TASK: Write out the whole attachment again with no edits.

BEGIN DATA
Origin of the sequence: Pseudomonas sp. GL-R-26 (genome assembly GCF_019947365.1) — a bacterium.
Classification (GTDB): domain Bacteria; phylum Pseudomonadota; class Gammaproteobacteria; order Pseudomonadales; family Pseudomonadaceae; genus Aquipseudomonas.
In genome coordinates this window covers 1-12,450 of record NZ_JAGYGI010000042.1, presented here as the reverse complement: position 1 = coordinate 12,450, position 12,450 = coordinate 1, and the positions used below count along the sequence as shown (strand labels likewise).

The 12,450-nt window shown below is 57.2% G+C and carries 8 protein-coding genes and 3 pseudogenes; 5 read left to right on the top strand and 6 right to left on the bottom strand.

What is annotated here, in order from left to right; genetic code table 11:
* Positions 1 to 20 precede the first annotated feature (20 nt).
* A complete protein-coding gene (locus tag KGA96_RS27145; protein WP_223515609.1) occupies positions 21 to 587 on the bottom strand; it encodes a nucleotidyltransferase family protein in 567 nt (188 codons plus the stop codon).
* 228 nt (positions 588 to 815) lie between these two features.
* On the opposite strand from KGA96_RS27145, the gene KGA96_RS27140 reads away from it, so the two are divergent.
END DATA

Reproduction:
Origin of the sequence: Pseudomonas sp. GL-R-26 (genome assembly GCF_019947365.1) — a bacterium.
Classification (GTDB): domain Bacteria; phylum Pseudomonadota; class Gammaproteobacteria; order Pseudomonadales; family Pseudomonadaceae; genus Aquipseudomonas.
In genome coordinates this window covers 1-12,450 of record NZ_JAGYGI010000042.1, presented here as the reverse complement: position 1 = coordinate 12,450, position 12,450 = coordinate 1, and the positions used below count along the sequence as shown (strand labels likewise).

The 12,450-nt window shown below is 57.2% G+C and carries 8 protein-coding genes and 3 pseudogenes; 5 read left to right on the top strand and 6 right to left on the bottom strand.

What is annotated here, in order from left to right; genetic code table 11:
* Positions 1 to 20 precede the first annotated feature (20 nt).
* A complete protein-coding gene (locus tag KGA96_RS27145; protein WP_223515609.1) occupies positions 21 to 587 on the bottom strand; it encodes a nucleotidyltransferase family protein in 567 nt (188 codons plus the stop codon).
* 228 nt (positions 588 to 815) lie between these two features.
* On the opposite strand from KGA96_RS27145, the gene KGA96_RS27140 reads away from it, so the two are divergent.